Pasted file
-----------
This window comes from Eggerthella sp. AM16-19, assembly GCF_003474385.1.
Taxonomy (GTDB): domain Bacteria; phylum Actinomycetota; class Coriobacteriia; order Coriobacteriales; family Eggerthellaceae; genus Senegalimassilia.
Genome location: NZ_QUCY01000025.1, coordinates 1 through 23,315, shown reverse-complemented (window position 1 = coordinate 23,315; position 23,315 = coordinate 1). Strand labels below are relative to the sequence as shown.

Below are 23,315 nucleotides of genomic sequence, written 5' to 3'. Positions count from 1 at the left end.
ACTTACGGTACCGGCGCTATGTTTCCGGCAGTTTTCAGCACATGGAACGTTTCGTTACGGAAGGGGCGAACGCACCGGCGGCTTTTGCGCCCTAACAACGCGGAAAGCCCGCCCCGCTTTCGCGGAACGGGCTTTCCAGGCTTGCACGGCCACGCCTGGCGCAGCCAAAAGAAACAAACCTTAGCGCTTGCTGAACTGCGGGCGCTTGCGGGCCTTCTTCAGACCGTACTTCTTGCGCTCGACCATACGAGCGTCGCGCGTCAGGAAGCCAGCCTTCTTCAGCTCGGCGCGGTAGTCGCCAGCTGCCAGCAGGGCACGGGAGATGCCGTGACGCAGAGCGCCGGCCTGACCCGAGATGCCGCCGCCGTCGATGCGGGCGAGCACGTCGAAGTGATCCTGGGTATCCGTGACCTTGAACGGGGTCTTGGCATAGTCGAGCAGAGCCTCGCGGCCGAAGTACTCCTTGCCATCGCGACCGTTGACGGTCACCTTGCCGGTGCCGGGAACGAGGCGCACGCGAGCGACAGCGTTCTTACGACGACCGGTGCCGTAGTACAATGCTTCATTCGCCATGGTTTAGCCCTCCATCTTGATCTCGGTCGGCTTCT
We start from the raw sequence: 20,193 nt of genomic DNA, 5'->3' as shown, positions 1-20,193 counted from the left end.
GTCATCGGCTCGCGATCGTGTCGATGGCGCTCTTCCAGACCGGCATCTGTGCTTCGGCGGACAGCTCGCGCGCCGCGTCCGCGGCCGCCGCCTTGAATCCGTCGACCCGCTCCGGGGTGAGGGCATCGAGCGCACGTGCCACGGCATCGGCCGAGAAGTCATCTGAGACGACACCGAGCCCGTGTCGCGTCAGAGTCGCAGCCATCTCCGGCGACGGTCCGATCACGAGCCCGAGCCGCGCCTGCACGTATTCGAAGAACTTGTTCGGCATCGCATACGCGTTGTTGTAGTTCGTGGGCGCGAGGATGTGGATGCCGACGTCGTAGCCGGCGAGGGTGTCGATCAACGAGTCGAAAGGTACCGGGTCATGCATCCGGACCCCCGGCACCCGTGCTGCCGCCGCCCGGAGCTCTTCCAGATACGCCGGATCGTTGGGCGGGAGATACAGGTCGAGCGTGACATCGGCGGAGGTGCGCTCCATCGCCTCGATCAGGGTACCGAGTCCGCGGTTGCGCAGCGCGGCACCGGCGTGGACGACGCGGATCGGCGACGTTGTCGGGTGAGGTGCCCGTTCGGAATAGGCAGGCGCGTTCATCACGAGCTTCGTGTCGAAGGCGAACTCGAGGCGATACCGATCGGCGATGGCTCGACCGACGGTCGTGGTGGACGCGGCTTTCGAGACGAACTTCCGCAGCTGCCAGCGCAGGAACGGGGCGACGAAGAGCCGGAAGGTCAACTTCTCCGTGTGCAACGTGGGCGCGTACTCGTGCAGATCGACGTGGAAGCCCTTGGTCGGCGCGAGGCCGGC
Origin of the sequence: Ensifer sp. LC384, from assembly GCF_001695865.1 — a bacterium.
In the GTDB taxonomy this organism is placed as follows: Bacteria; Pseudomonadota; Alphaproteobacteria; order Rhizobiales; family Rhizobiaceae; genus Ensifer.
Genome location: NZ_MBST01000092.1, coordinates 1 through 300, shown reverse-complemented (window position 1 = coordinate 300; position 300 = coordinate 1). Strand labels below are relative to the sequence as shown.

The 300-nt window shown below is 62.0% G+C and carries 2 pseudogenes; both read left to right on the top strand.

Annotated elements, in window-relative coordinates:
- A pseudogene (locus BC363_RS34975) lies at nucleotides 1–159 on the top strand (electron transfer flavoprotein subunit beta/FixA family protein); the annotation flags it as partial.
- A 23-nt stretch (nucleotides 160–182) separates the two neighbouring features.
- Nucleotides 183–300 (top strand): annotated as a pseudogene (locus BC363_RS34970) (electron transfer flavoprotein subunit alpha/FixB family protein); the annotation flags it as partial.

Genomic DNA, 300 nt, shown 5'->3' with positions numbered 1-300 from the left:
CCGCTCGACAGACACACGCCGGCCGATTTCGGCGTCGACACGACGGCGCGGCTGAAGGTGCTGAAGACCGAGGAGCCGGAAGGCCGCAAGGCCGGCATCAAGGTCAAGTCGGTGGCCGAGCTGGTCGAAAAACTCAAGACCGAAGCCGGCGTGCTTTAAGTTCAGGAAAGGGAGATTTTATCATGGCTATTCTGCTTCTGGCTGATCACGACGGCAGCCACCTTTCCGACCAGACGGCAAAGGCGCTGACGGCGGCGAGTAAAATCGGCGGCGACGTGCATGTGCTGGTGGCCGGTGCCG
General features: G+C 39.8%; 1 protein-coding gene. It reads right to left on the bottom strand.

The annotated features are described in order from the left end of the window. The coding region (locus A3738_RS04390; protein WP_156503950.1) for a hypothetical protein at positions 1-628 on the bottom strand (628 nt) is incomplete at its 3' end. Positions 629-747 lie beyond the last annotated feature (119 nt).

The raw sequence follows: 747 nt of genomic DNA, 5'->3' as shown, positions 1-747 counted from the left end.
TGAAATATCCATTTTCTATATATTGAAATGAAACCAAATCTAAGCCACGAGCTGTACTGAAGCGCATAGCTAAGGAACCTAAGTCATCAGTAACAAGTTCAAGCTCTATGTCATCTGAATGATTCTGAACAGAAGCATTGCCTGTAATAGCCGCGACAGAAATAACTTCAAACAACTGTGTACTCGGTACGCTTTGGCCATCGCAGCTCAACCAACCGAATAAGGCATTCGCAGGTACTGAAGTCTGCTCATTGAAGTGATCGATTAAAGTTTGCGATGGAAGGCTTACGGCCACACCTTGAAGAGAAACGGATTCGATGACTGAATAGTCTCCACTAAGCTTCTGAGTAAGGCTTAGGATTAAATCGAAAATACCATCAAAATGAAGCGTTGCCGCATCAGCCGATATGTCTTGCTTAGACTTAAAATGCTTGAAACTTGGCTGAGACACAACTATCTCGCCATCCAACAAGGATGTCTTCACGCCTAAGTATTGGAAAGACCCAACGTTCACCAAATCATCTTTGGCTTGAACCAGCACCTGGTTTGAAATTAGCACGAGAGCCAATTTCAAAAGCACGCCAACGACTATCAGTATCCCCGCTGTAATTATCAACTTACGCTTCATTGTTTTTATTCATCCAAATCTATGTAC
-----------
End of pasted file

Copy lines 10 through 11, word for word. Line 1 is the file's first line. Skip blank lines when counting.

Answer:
Genome location: NZ_MBST01000092.1, coordinates 1 through 300, shown reverse-complemented (window position 1 = coordinate 300; position 300 = coordinate 1). Strand labels below are relative to the sequence as shown.

The 300-nt window shown below is 62.0% G+C and carries 2 pseudogenes; both read left to right on the top strand.